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GMC

GMC belongs to the galaxy of automobile makes to have never fallen out of the upmarket echelons. This renowned American brand has been satisfying personal and commercial needs of millions customers for more than a century already. Most of the time it has been a division of General Motors LLC; currently, it is the second-largest-selling marque in the North American segment after Chevrolet. Except for the home market, GMC vehicles are widely spread across Middle East area.

Brief Evolution Overview

The establishment of GMC brand is much owed to the Rapid Motor Vehicle Company and its founders, brothers Grabowsky. In 1900 the two designed their first pickup truck prototype that has given push to the development of truck segment after the company was acquired by General Motors in 1909. The latter renamed the division into GMC Truck. Trucks under this brand first appeared in the 1912 New York International Auto Show.

In early years General Motors opened three operational facilities within the USA to assembly GMC cars; they were located in Michigan, California and Missouri. In 1925 the parent conglomerate decided to acquire a controlling share from Yellow Coach (bus manufacturer). The idea was to enter bus segment; hence, with this purpose GM renamed GM Truck, adding Coach Division to its title. A new formation has been busy with the design of coaches and buses for more than sixty years. However, in late 1980s this production line was closed due to an increased competition.

During WWII, the company produced about 600 thousand lorries, which were intensively used by the US Armed Forces. The wartime manufacture also involved the DUKW models – the vehicles that delivered troops storming the seaside area. The post-war production was redirected towards commercial and utility vehicles.

Competition with Chevrolet

Since the very inception as a GM’s subsidiary, GMC trucks have been given a touch of Chevrolet design. Initially, trucks developed by two divisions were nearly identical. In the 1920s GM’s flagship brand was marketed as a solution for private ownership, while GMC cars were intended for commercial use.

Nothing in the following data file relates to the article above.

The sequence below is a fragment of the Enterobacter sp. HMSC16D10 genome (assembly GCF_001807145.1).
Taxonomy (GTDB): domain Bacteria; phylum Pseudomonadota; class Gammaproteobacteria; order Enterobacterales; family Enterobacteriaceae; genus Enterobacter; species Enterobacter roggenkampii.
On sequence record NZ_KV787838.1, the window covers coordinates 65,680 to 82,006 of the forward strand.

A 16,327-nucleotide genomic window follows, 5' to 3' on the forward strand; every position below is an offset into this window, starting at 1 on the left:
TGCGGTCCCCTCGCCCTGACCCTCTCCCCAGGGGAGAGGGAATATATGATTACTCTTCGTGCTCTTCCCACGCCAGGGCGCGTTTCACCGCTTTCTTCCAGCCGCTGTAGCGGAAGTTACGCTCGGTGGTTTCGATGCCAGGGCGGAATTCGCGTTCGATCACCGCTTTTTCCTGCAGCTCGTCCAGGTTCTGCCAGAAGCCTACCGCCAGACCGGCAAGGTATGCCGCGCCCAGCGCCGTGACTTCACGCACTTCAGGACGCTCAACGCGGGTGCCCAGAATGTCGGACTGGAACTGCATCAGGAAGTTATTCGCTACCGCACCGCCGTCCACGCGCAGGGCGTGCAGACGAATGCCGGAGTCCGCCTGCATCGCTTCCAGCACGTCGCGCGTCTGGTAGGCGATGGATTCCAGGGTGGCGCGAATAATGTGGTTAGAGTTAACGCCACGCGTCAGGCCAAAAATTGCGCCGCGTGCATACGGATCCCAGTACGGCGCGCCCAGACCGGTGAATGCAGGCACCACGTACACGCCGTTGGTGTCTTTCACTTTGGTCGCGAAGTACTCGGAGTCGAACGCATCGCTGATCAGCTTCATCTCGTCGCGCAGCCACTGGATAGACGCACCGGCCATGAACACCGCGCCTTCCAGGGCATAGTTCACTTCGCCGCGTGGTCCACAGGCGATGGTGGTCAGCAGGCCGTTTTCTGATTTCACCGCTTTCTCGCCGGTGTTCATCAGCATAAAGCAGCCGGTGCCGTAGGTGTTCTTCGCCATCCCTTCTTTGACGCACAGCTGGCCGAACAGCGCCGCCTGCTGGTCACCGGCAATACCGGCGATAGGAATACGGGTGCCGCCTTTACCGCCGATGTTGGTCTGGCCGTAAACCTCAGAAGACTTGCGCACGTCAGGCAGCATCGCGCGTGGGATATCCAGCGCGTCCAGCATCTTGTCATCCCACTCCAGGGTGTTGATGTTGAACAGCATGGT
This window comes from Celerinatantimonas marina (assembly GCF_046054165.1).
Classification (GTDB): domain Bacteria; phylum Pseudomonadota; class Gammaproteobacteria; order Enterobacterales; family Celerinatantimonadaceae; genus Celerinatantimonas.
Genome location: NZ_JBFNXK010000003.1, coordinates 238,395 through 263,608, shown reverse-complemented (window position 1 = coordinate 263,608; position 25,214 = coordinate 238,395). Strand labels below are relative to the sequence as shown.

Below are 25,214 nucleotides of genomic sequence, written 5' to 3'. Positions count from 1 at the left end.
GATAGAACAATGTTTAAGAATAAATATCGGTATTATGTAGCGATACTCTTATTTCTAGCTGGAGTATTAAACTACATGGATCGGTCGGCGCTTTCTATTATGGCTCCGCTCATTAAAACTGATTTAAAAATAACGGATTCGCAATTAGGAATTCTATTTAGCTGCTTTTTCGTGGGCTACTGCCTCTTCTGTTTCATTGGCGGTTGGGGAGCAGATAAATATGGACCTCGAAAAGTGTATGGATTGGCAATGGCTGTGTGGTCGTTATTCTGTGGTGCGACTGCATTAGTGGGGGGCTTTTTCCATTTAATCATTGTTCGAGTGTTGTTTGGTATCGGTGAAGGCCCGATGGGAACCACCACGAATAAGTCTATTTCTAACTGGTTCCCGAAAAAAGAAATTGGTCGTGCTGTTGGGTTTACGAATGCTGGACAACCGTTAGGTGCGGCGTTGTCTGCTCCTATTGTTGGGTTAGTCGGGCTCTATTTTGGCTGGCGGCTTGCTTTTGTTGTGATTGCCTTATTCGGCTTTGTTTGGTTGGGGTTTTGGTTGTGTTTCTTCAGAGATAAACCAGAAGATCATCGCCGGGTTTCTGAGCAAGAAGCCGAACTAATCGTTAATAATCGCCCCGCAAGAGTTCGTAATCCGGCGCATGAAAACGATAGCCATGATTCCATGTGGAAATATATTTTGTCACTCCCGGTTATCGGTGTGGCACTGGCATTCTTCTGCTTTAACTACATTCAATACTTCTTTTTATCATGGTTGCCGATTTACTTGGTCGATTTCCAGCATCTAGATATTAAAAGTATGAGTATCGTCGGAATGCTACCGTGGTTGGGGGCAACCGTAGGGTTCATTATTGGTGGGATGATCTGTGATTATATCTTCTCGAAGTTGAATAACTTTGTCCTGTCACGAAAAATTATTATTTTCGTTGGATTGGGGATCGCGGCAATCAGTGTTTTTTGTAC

Besides, starting from 1962, the companies began applying different technological/design approaches, i.e. Chevy’s units featured dual-headlights, while GMC’s – quad-headlights. Nonetheless, since 1973, trucks from both brands became ‘twins’: they shared everything save for trims and cost. In later years, the differentiation became more perceptible with some body and design modifications.

Utility and Commercial Cars

Trucks were not the only segment where GMC has managed to succeed. In the beginning of the 1950s they outlived a crucial transformation from work machines to lifestyle vehicles. Taking into account such makeover, the company released Suburban Pickup, powered by Pontiac V-8 engine. Their production line counted only 1000 units, some of which survived till these days.

Alongside with this line, the automaker developed its other directions. Between 1937 and today, it has produced a number of SUV models (Suburban, Tracker, Jimmy, S-15 Jimmy, Typhoon, Yukon, Envoy – all discontinued), vans (Handi-Van, Handi-Bus, Safari, Vandura, Rally – all discontinued), buses (RTS, classic, S Series, P-Series, Old Look, New Look – all discontinued), light-/medium-/heavy-duty truck models (Sprint, Caballero, Sonoma, Cyclone, TopKick, C-Series, W-Series, T-Series, Forward, 7500, 9500, Astro 95, Brigadier, general – all discontinued).

In addition, the brand was sometime successful in the segment of fire trucks, motorhomes, ambulances as well as transit buses.

To continue, in 1996 GM united GMC with Pontiac division with the aim to give prominence to the latter brand. Eleven years later the company’s inventory was replenished with Acadia crossover SUV – the first unibody vehicle. The release was followed by the upcoming introduction of Terrain middle-sized crossover SUV. Both series are current best –sellers in SUV market (including Denali family).

Product Line

Nowadays GMC is preoccupied with the design of:

- multi-purpose trucks (of various duty level): Canyon, Sierra (1500/1500 Denali/2500HD/3500HD/2500 Denali HD/3500 Denali HD/Chassis Cab);

- SUVs: Terrain, Acadia, All-New Yukon (including Denali family);

- vans: Savana (Passenger, Cargo, Cutaway).

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